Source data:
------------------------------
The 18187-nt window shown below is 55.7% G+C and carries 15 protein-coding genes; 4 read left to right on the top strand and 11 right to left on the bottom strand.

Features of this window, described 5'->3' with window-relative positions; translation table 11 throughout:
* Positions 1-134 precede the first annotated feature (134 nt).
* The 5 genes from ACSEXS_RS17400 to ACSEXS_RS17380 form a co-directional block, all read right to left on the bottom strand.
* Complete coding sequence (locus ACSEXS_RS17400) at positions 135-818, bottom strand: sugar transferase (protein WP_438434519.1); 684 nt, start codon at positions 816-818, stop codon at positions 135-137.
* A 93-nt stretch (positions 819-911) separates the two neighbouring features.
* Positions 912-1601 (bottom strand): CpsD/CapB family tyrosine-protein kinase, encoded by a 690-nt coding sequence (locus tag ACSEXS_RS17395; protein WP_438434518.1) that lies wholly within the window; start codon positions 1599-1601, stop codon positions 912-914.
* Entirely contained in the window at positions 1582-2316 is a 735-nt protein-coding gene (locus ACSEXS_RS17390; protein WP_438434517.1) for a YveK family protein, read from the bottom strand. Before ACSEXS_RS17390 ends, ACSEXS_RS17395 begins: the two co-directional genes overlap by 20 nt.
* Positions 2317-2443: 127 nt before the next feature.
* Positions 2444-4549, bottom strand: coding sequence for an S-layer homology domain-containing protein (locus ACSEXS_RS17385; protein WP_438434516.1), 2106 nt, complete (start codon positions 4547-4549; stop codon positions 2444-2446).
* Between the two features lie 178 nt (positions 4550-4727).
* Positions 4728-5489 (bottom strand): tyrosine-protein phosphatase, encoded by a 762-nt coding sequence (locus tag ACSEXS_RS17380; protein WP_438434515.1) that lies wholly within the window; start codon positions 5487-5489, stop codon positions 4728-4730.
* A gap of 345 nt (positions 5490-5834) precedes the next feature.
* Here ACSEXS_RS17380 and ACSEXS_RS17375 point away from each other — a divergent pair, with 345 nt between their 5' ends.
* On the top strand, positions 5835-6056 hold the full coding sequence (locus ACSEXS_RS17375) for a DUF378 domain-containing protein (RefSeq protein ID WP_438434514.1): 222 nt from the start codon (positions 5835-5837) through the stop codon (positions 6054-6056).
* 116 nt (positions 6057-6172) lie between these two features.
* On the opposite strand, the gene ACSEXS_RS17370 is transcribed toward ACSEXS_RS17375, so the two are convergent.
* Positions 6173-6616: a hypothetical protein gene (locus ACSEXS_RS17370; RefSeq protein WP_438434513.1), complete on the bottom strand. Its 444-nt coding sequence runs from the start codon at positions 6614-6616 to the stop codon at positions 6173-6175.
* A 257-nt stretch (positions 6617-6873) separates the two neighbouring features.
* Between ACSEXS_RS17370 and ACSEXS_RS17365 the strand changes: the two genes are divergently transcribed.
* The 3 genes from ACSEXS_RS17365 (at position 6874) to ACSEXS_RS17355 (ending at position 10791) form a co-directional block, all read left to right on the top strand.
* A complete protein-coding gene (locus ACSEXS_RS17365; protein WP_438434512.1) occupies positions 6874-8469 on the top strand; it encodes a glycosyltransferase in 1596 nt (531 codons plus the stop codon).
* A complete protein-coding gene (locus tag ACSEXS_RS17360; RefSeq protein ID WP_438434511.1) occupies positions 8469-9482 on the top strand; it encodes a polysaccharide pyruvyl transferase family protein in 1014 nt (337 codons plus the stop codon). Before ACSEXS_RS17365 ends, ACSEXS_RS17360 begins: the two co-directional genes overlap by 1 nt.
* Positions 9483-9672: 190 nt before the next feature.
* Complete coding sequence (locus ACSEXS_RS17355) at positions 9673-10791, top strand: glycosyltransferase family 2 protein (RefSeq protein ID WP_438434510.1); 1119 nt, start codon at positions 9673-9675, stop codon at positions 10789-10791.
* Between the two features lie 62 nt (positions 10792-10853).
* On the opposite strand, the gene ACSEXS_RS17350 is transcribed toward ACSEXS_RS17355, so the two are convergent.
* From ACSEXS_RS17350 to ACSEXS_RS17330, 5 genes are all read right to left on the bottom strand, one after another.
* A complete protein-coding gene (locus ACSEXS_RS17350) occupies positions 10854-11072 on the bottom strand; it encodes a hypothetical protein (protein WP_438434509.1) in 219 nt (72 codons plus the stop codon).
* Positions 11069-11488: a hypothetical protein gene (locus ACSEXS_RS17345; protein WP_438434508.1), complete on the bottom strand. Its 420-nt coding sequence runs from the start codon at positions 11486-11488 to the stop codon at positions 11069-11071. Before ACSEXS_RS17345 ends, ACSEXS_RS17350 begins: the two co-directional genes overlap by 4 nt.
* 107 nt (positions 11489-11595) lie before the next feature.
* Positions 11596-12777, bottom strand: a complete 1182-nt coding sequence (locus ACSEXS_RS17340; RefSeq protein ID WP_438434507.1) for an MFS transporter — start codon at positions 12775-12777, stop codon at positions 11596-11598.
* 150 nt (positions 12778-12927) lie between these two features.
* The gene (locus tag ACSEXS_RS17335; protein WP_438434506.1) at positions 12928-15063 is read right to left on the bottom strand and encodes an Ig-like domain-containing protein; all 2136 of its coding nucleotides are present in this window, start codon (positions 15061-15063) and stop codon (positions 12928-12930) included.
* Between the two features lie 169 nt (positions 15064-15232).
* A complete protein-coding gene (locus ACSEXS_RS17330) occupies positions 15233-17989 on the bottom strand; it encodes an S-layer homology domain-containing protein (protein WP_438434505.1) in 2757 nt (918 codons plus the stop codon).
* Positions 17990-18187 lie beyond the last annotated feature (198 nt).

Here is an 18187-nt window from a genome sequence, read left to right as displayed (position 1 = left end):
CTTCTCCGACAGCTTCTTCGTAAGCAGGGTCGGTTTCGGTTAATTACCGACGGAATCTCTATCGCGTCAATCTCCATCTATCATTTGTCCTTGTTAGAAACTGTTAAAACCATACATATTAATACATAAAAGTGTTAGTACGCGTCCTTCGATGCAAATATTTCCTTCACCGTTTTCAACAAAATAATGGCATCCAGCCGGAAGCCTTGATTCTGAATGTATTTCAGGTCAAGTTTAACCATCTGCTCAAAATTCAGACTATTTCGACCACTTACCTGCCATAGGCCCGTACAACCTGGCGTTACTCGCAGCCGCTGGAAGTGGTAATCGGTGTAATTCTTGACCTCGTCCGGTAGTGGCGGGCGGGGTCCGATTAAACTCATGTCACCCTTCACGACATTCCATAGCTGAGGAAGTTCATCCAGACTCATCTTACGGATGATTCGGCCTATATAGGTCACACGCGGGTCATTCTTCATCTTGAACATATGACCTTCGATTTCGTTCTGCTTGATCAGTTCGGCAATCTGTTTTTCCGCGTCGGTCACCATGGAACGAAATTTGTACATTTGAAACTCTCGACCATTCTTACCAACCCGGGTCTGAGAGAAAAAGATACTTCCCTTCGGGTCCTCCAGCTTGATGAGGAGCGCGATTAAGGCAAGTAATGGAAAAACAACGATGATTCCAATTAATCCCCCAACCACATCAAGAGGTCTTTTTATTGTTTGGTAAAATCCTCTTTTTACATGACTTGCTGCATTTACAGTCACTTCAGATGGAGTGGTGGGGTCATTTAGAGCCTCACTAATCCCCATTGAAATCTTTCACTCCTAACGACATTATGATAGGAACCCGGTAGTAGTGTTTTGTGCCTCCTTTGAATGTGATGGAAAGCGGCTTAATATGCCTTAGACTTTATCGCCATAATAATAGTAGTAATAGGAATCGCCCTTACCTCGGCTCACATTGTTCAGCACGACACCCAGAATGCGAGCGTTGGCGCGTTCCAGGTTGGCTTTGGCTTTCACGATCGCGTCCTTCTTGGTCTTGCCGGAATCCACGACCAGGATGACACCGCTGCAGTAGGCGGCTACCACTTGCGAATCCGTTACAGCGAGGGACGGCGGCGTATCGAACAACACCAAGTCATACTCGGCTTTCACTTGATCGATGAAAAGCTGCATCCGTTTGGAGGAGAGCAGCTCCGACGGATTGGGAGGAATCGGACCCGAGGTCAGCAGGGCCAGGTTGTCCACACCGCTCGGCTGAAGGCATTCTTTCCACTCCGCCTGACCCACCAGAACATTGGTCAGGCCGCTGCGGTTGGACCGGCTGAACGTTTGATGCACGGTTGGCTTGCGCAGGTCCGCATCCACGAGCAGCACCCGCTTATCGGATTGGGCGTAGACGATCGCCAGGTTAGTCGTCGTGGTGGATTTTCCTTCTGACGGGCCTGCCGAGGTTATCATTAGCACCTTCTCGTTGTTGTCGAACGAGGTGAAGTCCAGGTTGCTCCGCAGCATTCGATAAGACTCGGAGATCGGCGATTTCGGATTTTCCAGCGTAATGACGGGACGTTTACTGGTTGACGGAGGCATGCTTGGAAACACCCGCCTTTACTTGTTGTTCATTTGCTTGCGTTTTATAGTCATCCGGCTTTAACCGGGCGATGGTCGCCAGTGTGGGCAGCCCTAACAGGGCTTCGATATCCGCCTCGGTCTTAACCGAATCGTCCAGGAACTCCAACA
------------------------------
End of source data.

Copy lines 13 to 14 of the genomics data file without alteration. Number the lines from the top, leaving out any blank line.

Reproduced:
* A gap of 345 nt (positions 5490-5834) precedes the next feature.
* Here ACSEXS_RS17380 and ACSEXS_RS17375 point away from each other — a divergent pair, with 345 nt between their 5' ends.